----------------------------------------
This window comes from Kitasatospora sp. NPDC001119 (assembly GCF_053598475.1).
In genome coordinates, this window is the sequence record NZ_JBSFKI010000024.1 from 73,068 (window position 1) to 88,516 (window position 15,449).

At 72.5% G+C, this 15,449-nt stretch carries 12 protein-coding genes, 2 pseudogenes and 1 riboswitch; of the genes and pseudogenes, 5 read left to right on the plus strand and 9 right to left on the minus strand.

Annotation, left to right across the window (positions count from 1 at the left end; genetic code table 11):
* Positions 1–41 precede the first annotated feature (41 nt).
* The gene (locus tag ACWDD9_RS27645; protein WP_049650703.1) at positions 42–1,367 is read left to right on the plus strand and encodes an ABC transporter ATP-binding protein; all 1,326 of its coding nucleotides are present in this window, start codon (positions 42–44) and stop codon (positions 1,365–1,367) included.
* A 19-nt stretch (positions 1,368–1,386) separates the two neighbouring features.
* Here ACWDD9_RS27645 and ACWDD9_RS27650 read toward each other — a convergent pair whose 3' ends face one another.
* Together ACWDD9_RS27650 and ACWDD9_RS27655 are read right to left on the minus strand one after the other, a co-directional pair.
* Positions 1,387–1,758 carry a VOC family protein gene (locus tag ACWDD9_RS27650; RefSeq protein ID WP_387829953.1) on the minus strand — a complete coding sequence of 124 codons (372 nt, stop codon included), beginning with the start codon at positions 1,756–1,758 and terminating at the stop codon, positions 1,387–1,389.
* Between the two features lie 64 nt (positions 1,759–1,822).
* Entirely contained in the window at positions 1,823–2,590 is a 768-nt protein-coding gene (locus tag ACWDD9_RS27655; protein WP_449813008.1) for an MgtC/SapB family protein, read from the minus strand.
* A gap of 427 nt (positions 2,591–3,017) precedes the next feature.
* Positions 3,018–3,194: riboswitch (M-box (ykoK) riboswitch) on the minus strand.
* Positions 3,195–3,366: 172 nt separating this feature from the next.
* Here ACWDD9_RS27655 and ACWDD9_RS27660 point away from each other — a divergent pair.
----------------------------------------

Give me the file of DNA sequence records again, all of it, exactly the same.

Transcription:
This window comes from Kitasatospora sp. NPDC001119 (assembly GCF_053598475.1).
In genome coordinates, this window is the sequence record NZ_JBSFKI010000024.1 from 73,068 (window position 1) to 88,516 (window position 15,449).

At 72.5% G+C, this 15,449-nt stretch carries 12 protein-coding genes, 2 pseudogenes and 1 riboswitch; of the genes and pseudogenes, 5 read left to right on the plus strand and 9 right to left on the minus strand.

Annotation, left to right across the window (positions count from 1 at the left end; genetic code table 11):
* Positions 1–41 precede the first annotated feature (41 nt).
* The gene (locus tag ACWDD9_RS27645; protein WP_049650703.1) at positions 42–1,367 is read left to right on the plus strand and encodes an ABC transporter ATP-binding protein; all 1,326 of its coding nucleotides are present in this window, start codon (positions 42–44) and stop codon (positions 1,365–1,367) included.
* A 19-nt stretch (positions 1,368–1,386) separates the two neighbouring features.
* Here ACWDD9_RS27645 and ACWDD9_RS27650 read toward each other — a convergent pair whose 3' ends face one another.
* Together ACWDD9_RS27650 and ACWDD9_RS27655 are read right to left on the minus strand one after the other, a co-directional pair.
* Positions 1,387–1,758 carry a VOC family protein gene (locus tag ACWDD9_RS27650; RefSeq protein ID WP_387829953.1) on the minus strand — a complete coding sequence of 124 codons (372 nt, stop codon included), beginning with the start codon at positions 1,756–1,758 and terminating at the stop codon, positions 1,387–1,389.
* Between the two features lie 64 nt (positions 1,759–1,822).
* Entirely contained in the window at positions 1,823–2,590 is a 768-nt protein-coding gene (locus tag ACWDD9_RS27655; protein WP_449813008.1) for an MgtC/SapB family protein, read from the minus strand.
* A gap of 427 nt (positions 2,591–3,017) precedes the next feature.
* Positions 3,018–3,194: riboswitch (M-box (ykoK) riboswitch) on the minus strand.
* Positions 3,195–3,366: 172 nt separating this feature from the next.
* Here ACWDD9_RS27655 and ACWDD9_RS27660 point away from each other — a divergent pair.